Inspiration for individuals who want to affect change and shift some paradigms…
The Hundredth Monkey by Ken Keyes, jr.
The Japanese monkey, Macaca fuscata, had been observed in the wild for a period of over 30 years.
In 1952, on the island of Koshima, scientists were providing monkeys with sweet potatoes dropped in the sand. The monkeys liked the taste of the raw sweet potatoes, but they found the dirt unpleasant.
An 18-month-old female named Imo found she could solve the problem by washing the potatoes in a nearby stream. She taught this trick to her mother. Her playmates also learned this new way and they taught their mothers too.
This cultural innovation was gradually picked up by various monkeys before the eyes of the scientists.
Between 1952 and 1958 all the young monkeys learned to wash the sandy sweet potatoes to make them more palatable.
Only the adults who imitated their children learned this social improvement. Other adults kept eating the dirty sweet potatoes.
Then something startling took place. In the autumn of 1958, a certain number of Koshima monkeys were washing sweet potatoes — the exact number is not known.
Continue reading The Hundredth Monkey
An interview with Dr. Lani Roberts, “What is Diversity?”
Turn up your speakers or plug in your headphones. This is an audio interview with Oregon State University Philosophy professors, Dr. Lani Roberts and Dr. Joseph Orosco.
It’s part of ENGAGE.
ENGAGE is the podcast program of global culture, transformative concepts, and engaged philosophy produced by the Department of Philosophy, in collaboration with the Grassroots Learning Project at Oregon State University in Corvallis, Oregon.
Each podcast presents a conversation with innovative thinkers about the ideas and values that constitute contemporary life. ENGAGE seeks to understand the challenges that face our society and the solutions that offer hope for a better world.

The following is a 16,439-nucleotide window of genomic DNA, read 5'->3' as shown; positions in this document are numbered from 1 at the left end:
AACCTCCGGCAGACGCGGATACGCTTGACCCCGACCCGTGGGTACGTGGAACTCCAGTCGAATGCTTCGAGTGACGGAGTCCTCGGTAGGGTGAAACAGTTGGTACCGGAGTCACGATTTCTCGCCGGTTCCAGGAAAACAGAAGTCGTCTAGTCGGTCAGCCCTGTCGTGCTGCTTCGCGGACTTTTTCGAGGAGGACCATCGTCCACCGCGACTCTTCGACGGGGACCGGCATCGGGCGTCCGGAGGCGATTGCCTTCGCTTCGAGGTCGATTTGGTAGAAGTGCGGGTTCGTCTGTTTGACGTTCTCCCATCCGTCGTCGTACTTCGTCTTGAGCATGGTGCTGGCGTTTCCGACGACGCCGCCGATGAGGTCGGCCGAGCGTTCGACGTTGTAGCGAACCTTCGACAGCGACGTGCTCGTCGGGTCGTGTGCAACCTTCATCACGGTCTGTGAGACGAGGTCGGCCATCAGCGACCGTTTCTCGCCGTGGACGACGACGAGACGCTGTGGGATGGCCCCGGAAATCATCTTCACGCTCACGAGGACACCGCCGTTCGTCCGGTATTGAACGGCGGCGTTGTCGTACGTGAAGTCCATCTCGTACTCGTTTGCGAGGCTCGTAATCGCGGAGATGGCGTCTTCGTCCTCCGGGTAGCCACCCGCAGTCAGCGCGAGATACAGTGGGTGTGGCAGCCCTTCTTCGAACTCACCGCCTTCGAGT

In what I hope will be a trend-setting event, Stanford University has instituted a new policy for female graduate students who wish to have children while attending school.
The new childbirth policy has four components:
All female graduate students–including those in the professional schools–who are pregnant or have recently given birth and who are registered and matriculated:
- are eligible for an “academic accommodation period” of up to two academic quarters before and after the birth, during which the student may postpone course assignments, examinations and other academic requirements; and
- are eligible for full-time enrollment during this period and will retain access to Stanford facilities, Cardinal Care student health insurance and Stanford housing.
- Students also will be granted an automatic one-quarter extension of university and departmental requirements and academic milestones–with the possibility of up to three quarters by petition under unusual circumstances. (A Ph.D. qualifying exam is an example of an academic milestone.)
- In addition, female graduate students supported by fellowships, teaching assistantships, and/or research assistantships will be excused from their regular teaching or research duties for a period of six weeks during which they will continue to receive support.
Apparently, MIT has a childbirth policy on the books that was enacted in 2004. Princeton University has a childbirth policy that includes males and females who want to have children.
I applaud Stanford University for their policy.
If you could ask bell hooks 3 questions, what would you ask her?
bell hooks is coming to Lewis & Clark College!
An evening with bell hooks
bell hooksWednesday, February 1, 2006 at 7 p.m.
Agnes Flanagan Chapel